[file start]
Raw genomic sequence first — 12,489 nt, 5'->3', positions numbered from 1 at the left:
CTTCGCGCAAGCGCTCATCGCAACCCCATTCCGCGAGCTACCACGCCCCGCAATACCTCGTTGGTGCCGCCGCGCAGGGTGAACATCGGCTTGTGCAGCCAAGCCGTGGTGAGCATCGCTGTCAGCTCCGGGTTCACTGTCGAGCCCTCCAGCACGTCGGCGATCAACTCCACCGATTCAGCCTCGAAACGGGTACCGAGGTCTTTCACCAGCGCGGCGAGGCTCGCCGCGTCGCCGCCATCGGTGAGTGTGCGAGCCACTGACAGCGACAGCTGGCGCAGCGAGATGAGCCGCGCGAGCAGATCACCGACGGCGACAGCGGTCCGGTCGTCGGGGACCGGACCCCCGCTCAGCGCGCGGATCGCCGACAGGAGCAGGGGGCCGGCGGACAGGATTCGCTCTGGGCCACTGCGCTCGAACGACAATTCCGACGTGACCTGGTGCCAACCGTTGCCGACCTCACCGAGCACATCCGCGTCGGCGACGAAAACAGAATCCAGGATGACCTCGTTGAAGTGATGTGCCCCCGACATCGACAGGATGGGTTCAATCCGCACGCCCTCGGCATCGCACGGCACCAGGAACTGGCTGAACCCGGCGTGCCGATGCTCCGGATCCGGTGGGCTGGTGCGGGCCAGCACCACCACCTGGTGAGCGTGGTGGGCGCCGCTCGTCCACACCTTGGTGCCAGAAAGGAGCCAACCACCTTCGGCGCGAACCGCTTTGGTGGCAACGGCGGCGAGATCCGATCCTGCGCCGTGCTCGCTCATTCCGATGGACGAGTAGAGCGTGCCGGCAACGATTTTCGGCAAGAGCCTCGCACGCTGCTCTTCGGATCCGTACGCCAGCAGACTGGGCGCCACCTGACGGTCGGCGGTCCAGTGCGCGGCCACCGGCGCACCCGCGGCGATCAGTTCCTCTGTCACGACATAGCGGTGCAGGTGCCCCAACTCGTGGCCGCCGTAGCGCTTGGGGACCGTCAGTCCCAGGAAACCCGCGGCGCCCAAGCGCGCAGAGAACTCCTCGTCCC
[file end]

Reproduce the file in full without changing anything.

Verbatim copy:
Raw genomic sequence first — 12,489 nt, 5'->3', positions numbered from 1 at the left:
CTTCGCGCAAGCGCTCATCGCAACCCCATTCCGCGAGCTACCACGCCCCGCAATACCTCGTTGGTGCCGCCGCGCAGGGTGAACATCGGCTTGTGCAGCCAAGCCGTGGTGAGCATCGCTGTCAGCTCCGGGTTCACTGTCGAGCCCTCCAGCACGTCGGCGATCAACTCCACCGATTCAGCCTCGAAACGGGTACCGAGGTCTTTCACCAGCGCGGCGAGGCTCGCCGCGTCGCCGCCATCGGTGAGTGTGCGAGCCACTGACAGCGACAGCTGGCGCAGCGAGATGAGCCGCGCGAGCAGATCACCGACGGCGACAGCGGTCCGGTCGTCGGGGACCGGACCCCCGCTCAGCGCGCGGATCGCCGACAGGAGCAGGGGGCCGGCGGACAGGATTCGCTCTGGGCCACTGCGCTCGAACGACAATTCCGACGTGACCTGGTGCCAACCGTTGCCGACCTCACCGAGCACATCCGCGTCGGCGACGAAAACAGAATCCAGGATGACCTCGTTGAAGTGATGTGCCCCCGACATCGACAGGATGGGTTCAATCCGCACGCCCTCGGCATCGCACGGCACCAGGAACTGGCTGAACCCGGCGTGCCGATGCTCCGGATCCGGTGGGCTGGTGCGGGCCAGCACCACCACCTGGTGAGCGTGGTGGGCGCCGCTCGTCCACACCTTGGTGCCAGAAAGGAGCCAACCACCTTCGGCGCGAACCGCTTTGGTGGCAACGGCGGCGAGATCCGATCCTGCGCCGTGCTCGCTCATTCCGATGGACGAGTAGAGCGTGCCGGCAACGATTTTCGGCAAGAGCCTCGCACGCTGCTCTTCGGATCCGTACGCCAGCAGACTGGGCGCCACCTGACGGTCGGCGGTCCAGTGCGCGGCCACCGGCGCACCCGCGGCGATCAGTTCCTCTGTCACGACATAGCGGTGCAGGTGCCCCAACTCGTGGCCGCCGTAGCGCTTGGGGACCGTCAGTCCCAGGAAACCCGCGGCGCCCAAGCGCGCAGAGAACTCCTCGTCCC